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Entry for September 20, 2007

I will soon land at the Ninoy Aquino International Airport in Manila. The 26 hours of flying from Boston (via Chicago and Hong Kong), gives one a lot of time to think about the differences between oceanographers of old and modern ones. In the beginning days, the late 1800s and early 1900s, oceanographers would travel to the nearest harbor, board a vessel for a voyage that would last months or years. (Many consider the world-wide scientific voyage of the British sailing ship HMS Challenger between 1872-1876 as the start of oceanography).

Research Vessel

But today, we enter aluminum aircraft tubes, climb tens of thousands of feet into the air, fly to remote parts of the planet, board a vessel and conduct our studies. We then scramble back onto the planes to return home. It would have been inconceivable to my predecessors in oceanography that such feats could be achieved.

But we left the cool Boston autumn for the hot humid air of Manila, Philippines to gather the expedition team together, board our research vessel, HYDROGRAPHER PRESBITERO, and sail for three days through warm clear equatorial waters to the ancient and deep Celebes Sea. The 200 foot vessel is owned and operated by the Philippine government’s National Mapping and Resource Information Authority, one of our primary partners.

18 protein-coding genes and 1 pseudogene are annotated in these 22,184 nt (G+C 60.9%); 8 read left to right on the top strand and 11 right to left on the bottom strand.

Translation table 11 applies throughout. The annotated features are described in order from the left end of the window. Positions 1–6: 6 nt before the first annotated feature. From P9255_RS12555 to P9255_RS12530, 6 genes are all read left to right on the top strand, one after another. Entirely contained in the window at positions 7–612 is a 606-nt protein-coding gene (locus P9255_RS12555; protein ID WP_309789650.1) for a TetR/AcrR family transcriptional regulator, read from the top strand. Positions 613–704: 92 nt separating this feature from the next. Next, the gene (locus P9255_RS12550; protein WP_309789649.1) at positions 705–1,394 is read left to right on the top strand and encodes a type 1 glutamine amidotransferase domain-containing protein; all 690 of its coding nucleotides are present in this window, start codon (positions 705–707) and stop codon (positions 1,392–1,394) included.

On board the vessel is advanced oceanographic gear, carefully packed and shipped to Manila many weeks ago. Along with an array of nets are SCUBA diving gear, cameras, computers, and other tools of the oceanographic trade. But the center piece technology of this expedition is a deep sea robot that we can control from the ship and send down over 12,000 feet of cable to explore the deep recess of the Celebes Sea. It is called a Remotely Operated Vehicle or ROV. An ROV is a mainstay of how we explore the oceans.

More important than the technology are the 59 people that will make up the expedition team including the Philippine crew to operate the ship (29), the American technicians and ROV operators to keep all the high tech gear going (7), National Geographic film crew (2), National Geographic photographer (1), US Embassy-Manila science officer (1), representative from the US National Oceanographic and Atmospheric administration (1), along with the scientists, graduate students and critical personnel to support the mission. I am one of the four principal scientists and have also been assigned the task of writing a National Geographic article on our voyage and discoveries in this unique ecosystem.